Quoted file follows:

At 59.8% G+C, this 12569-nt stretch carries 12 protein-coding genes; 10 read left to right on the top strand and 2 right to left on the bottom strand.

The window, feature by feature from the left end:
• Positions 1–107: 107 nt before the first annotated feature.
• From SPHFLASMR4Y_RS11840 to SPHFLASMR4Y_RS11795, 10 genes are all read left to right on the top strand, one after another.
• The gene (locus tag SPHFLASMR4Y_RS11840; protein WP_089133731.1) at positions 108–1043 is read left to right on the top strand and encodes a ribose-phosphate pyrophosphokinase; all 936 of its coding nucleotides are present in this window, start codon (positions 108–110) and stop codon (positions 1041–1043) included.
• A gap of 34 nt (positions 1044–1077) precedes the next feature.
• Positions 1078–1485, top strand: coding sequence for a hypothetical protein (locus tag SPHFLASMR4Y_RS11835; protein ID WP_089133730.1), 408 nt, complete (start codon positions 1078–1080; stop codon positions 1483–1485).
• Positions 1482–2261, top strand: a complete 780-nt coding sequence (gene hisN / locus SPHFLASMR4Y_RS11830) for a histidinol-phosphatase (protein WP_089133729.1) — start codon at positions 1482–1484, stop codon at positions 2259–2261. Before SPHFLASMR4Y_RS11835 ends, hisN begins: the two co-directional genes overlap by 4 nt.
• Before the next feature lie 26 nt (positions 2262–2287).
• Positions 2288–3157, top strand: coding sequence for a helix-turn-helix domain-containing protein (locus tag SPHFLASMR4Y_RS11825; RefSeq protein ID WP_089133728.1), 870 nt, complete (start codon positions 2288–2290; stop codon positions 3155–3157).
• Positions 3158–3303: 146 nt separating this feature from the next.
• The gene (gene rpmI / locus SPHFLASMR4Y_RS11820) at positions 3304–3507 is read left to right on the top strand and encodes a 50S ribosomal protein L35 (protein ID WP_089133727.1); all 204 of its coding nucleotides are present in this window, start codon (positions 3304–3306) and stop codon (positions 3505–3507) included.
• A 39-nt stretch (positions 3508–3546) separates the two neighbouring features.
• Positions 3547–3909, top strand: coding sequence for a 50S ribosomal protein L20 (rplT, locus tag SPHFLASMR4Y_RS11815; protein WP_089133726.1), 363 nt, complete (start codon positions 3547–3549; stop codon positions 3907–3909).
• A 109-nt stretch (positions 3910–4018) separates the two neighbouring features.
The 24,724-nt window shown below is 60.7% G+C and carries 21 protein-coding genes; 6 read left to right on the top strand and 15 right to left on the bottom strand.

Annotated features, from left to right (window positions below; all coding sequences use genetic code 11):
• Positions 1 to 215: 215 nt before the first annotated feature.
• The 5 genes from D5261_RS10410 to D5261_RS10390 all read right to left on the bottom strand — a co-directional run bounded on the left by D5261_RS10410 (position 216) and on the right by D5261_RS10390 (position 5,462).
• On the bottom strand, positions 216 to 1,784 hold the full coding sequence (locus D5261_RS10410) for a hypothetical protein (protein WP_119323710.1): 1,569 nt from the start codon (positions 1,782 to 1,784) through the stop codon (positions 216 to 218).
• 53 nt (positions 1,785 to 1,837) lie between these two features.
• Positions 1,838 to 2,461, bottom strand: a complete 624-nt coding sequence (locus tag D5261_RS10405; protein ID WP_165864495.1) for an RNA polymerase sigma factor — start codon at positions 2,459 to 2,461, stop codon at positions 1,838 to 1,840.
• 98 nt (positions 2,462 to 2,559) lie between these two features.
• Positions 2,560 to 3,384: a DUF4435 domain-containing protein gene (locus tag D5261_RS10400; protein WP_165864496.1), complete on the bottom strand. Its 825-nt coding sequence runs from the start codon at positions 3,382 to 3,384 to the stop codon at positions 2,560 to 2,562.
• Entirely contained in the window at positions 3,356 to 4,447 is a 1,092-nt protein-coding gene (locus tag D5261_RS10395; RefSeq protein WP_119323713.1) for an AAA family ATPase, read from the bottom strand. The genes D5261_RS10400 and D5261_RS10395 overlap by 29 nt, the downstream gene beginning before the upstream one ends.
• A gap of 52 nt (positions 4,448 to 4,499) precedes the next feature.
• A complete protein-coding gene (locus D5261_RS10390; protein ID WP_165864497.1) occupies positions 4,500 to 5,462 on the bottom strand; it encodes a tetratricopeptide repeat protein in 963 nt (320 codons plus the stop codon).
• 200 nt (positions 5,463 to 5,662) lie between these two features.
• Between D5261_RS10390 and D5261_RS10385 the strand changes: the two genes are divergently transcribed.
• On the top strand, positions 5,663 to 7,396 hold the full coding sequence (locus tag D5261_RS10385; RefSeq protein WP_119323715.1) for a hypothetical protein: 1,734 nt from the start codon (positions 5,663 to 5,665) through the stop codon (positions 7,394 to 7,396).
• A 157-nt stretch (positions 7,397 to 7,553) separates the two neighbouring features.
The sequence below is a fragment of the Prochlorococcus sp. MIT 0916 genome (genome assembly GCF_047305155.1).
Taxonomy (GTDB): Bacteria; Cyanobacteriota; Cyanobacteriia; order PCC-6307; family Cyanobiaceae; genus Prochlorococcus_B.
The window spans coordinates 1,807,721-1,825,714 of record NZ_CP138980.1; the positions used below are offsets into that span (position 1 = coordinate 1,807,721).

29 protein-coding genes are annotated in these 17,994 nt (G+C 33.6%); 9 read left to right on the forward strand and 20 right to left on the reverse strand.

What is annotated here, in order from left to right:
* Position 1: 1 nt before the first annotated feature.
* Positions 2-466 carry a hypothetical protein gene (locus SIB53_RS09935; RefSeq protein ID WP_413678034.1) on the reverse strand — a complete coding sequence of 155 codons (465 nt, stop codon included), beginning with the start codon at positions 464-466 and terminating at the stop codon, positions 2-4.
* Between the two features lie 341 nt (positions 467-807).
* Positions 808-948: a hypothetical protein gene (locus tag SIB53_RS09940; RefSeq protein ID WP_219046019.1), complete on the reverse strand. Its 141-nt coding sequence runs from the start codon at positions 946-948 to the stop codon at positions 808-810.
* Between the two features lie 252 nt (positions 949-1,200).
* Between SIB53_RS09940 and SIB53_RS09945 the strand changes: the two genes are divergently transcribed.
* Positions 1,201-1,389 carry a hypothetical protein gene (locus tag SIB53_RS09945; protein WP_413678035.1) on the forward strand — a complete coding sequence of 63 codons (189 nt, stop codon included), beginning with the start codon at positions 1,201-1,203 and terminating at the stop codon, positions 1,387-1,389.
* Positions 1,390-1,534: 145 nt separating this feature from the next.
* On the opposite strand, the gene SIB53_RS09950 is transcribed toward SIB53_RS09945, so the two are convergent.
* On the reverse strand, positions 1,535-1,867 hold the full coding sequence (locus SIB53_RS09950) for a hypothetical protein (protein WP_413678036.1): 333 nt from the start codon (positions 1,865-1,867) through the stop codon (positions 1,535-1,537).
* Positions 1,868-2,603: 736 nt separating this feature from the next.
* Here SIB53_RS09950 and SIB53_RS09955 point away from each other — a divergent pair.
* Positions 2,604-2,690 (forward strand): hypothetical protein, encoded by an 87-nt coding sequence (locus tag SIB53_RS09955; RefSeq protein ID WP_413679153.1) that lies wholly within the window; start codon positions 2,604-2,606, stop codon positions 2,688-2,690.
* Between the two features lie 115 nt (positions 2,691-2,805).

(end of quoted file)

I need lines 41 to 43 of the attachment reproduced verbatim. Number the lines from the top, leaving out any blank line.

* Between the two features lie 252 nt (positions 949-1,200).
* Between SIB53_RS09940 and SIB53_RS09945 the strand changes: the two genes are divergently transcribed.
* Positions 1,201-1,389 carry a hypothetical protein gene (locus tag SIB53_RS09945; protein WP_413678035.1) on the forward strand — a complete coding sequence of 63 codons (189 nt, stop codon included), beginning with the start codon at positions 1,201-1,203 and terminating at the stop codon, positions 1,387-1,389.